While Nash the man remained frozen in a dreamlike state, a phantom who haunted Princeton in the 1970s and 1980s scribbling on blackboards and studying religious texts, his name began to surface everywhere -- in economics textbooks, articles on evolutionary biology, political science treatises, mathematics journals. It appeared less often in explicit citations of the papers he had written in the 1950s than as an adjective for concepts too universally accepted, too familiar a part of the foundation of many subjects to require a particular reference: "Nash equilibrium," "Nash bargaining solution," "Nash program," "De Giorgi-Nash result," "Nash embedding," "Nash-Moser theorem," "Nash blowing-up." When a massive new encyclopedia of economics, The New Palgrave, appeared in 1987, its editors noted that the game theory revolution that had swept through economics "was effected with apparently no new fundamental mathematical theorems beyond those of von Neumann and Nash."
Even as Nash's ideas became more influential -- in fields so disparate that almost no one connected the Nash of game theory with Nash the geometer or Nash the analyst -- the man himself remained shrouded in obscurity. Most of the young mathematicians and economists who made use of his ideas simply assumed, given the dates of his published articles, that he was dead. Members of the profession who knew otherwise, but were aware of his tragic illness, sometimes treated him as if he were. A 1989 proposal to place Nash on the ballot of the Econometric Society as a potential fellow of the society was treated by society officials as a highly romantic but essentially frivolous gesture -- and rejected. No biographical sketch of Nash appeared in The New Palgrave alongside sketches of half a dozen other pioneers of game theory.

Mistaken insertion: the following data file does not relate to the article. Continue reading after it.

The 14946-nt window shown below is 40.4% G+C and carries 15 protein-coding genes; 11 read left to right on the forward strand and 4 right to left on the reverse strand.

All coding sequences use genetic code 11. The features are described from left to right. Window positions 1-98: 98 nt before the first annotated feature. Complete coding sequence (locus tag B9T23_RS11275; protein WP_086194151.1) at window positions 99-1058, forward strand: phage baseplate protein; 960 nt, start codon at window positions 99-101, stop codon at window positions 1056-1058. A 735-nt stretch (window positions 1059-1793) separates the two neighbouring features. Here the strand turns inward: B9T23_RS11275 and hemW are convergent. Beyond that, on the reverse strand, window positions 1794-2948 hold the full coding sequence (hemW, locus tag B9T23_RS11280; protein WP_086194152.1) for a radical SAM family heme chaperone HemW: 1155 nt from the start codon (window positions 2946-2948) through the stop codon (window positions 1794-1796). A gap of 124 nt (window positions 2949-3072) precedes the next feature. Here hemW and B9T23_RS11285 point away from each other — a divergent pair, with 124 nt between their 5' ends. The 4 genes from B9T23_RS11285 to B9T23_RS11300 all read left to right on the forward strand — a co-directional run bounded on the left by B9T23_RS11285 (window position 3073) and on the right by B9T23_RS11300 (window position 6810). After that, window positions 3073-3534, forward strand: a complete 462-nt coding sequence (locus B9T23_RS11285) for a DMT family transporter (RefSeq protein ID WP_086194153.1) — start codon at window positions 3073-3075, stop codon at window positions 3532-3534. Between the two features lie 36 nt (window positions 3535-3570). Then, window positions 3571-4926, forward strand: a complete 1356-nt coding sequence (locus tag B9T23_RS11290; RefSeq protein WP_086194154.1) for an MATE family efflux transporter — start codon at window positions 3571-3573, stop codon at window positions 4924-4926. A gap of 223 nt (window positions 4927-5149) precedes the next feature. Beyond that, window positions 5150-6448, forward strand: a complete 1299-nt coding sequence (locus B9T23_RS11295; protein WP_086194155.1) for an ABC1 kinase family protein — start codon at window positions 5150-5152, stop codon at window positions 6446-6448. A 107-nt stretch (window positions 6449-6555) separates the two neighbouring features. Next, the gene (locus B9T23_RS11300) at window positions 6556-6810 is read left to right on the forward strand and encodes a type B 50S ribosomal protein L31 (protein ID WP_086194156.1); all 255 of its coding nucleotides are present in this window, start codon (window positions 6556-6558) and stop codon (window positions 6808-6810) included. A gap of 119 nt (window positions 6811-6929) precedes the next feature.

At around that time, as part of his daily rounds in Princeton, Nash used to turn up at the institute almost every day at breakfast. Sometimes he would cadge cigarettes or spare change, but mostly he kept very much to himself, a silent, furtive figure, gaunt and gray, who sat alone off in a corner, drinking coffee, smoking, spreading out a ragged pile of papers that he carried with him always.
Freeman Dyson, one of the giants of twentieth-century theoretical physics, one-time mathematical prodigy, and author of a dozen metaphorically rich popular books on science, then in his sixties, about five years older than Nash, was one of those who saw Nash every day at the institute. Dyson is a small, lively sprite of a man, father of six children, not at all remote, with an acute interest in people unusual for someone of his profession, and one of those who would greet Nash without expecting any response, but merely as a token of respect.
On one of those gray mornings, sometime in the late 1980s, he said his usual good morning to Nash. I see your daughter is in the news again today, Nash said to Dyson, whose daughter Esther is a frequently quoted authority on computers. Dyson, who had never heard Nash speak, said later: "I had no idea he was aware of her existence. It was beautiful. I remember the astonishment I felt. What I found most wonderful was this slow awakening. Slowly, he just somehow woke up. Nobody else has ever awakened the way he did."
More signs of recovery followed. Around 1990, Nash began to correspond, via electronic mail, with Enrico Bombieri, for many years a star of the Institute's mathematics faculty. Bombieri, a dashing and erudite Italian, is a winner of the Fields Medal, mathematics' equivalent of the Nobel. He also paints oils, collects wild mushrooms, and polishes gemstones. Bombieri is a number theorist who has been working for a long time on the Riemann Hypothesis. The exchange focused on various conjectures and calculations Nash had begun related to the so-called ABC conjecture. The letters showed that Nash was once again doing real mathematical research, Bombieri said:
He was staying very much by himself. But at some point he started talking to people. Then we talked quite a lot about number theory. Sometimes we talked in my office. Sometimes over coffee in the dining hall. Then we began corresponding by e-mail. It's a sharp mind...all the suggestions have that toughness...there's nothing commonplace about those....Usually when one starts in a field, people remark the obvious, only what is known. In this case, not. He looks at things from a slightly different angle.
A spontaneous recovery from schizophrenia -- still widely regarded as a
dementing and degenerative disease -- is so rare, particularly after so long and
severe a course as Nash experienced, that, when it occurs, psychiatrists
routinely question the validity of the original diagnosis. But people like Dyson
and Bombieri, who had watched Nash around Princeton for years before witnessing
the transformation, had no doubt that by the early 1990s he was "a walking
Copyright © 1998 by Sylvia Nasar.
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